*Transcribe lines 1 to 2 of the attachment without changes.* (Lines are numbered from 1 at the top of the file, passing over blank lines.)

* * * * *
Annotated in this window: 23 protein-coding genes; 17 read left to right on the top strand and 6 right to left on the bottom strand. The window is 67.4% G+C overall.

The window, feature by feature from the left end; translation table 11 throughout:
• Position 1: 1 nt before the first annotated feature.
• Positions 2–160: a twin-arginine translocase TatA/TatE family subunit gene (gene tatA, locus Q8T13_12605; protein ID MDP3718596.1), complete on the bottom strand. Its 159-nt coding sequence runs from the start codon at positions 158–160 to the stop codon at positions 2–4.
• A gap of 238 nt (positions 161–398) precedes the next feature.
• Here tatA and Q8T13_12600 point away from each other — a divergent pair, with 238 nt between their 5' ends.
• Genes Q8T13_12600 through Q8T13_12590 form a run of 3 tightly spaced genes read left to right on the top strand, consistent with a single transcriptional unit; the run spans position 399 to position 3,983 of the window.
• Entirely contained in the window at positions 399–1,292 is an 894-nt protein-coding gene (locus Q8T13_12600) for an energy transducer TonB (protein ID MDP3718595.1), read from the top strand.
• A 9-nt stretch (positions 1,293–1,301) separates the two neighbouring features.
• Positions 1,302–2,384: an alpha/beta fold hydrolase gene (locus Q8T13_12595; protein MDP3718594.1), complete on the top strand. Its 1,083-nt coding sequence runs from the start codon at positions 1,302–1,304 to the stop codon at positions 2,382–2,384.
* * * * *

Annotated in this window: 23 protein-coding genes; 17 read left to right on the top strand and 6 right to left on the bottom strand. The window is 67.4% G+C overall.

The window, feature by feature from the left end; translation table 11 throughout: